So tell me HONESTLY. If you got in a light aircraft, and the pilot stank of drink and was unsteady on their feet, would you allow them to fly off with you? Really? Or would that be too judgemental?

Don’t dodge the question this time…

Unfortunately, the thread closed before I had a chance to respond. If I had responded, this is what I would have written.

First of all, I am not in the habit of flying in light aircrafts. If I were, I would not expect Chelsea Handler to be the pilot. We’re discussing Chelsea Handler, right? So what does a drunk pilot of a light aircraft have to do with anything?

Secondly, having grown up among alcoholics, I would tell Jordan that most alcoholics generally hold their liquor pretty damned well. I would expect a novice drinker to “stink of drink” and be “unsteady on their feet” more than I would a functioning alcoholic to present that way. I also would expect a novice drinker to lack the judgment to try to fly a light aircraft while obviously drunk. Alcoholics generally know how to hide the disease pretty well. In fact, secrecy is a big part of the illness. The scenario Jordan presents is pretty unrealistic, although I won’t say it’s never happened. I’m sure it has.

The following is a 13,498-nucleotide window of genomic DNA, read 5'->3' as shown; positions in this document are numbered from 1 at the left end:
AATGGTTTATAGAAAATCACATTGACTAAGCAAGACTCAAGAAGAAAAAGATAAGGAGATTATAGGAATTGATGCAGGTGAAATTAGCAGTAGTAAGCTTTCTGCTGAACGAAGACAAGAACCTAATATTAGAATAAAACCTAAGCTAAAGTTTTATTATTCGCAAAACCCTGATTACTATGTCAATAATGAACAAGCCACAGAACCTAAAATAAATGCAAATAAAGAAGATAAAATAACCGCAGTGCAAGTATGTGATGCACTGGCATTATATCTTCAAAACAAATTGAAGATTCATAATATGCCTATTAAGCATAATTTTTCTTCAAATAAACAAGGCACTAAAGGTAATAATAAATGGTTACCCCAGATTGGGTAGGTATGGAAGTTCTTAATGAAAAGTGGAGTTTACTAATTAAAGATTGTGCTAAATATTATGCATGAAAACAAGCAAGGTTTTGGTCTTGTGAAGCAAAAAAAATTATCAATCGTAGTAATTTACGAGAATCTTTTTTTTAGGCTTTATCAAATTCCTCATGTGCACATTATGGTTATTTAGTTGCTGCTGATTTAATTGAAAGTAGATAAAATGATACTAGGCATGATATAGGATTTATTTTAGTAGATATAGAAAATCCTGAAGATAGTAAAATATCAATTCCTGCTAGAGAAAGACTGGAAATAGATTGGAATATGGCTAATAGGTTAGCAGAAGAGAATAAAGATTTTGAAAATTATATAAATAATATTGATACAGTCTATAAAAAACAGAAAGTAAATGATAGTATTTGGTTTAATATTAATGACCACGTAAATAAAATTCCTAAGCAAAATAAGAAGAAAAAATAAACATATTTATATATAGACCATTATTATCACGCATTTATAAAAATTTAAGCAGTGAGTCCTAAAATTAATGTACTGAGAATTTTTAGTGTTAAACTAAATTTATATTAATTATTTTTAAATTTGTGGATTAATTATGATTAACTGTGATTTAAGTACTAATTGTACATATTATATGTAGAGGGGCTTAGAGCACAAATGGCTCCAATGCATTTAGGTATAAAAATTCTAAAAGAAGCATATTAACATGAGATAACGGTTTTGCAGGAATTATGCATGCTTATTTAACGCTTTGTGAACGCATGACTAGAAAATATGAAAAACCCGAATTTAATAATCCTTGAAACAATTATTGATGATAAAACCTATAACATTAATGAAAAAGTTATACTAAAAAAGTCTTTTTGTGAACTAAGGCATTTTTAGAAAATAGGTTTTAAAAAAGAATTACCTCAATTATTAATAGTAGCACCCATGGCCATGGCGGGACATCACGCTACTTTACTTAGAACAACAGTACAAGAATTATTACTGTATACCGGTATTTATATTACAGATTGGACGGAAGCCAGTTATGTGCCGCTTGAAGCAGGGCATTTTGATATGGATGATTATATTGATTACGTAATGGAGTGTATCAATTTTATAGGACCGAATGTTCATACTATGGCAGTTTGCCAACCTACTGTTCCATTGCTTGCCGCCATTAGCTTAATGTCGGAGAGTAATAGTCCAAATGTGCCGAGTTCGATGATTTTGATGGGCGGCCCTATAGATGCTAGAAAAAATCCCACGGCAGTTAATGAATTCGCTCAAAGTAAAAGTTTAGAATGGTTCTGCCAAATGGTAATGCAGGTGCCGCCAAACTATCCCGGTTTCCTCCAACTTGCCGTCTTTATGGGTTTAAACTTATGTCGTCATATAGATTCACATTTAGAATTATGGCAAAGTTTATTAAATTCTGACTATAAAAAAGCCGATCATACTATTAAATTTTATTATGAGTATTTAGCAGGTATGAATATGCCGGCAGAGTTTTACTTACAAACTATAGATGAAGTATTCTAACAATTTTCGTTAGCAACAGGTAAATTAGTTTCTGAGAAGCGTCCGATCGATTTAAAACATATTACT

The fact is, we’re surrounded by people with “drinking problems”. Most people would never know the difference unless they happened to live with the person or the person with the “problem” got to the point at which they simply didn’t care anymore and stopped trying to hide it. However, even the simple term “drinking problem” is kind of subjective. To some people, anyone who drinks at all has a problem. To others, a person has to be on skid row, falling down drunk, and about to die of liver disease to be considered an alcoholic. My dad came out of the closet as an alcoholic in 1997 and many people who knew him were very, very surprised about it. In fact, I myself didn’t really know he had a problem until I was in college. To me, his behavior was normal. My mom was very co-dependent and she helped him hide it. Most alcoholics have co-dependent accomplices who help them hide their conditions.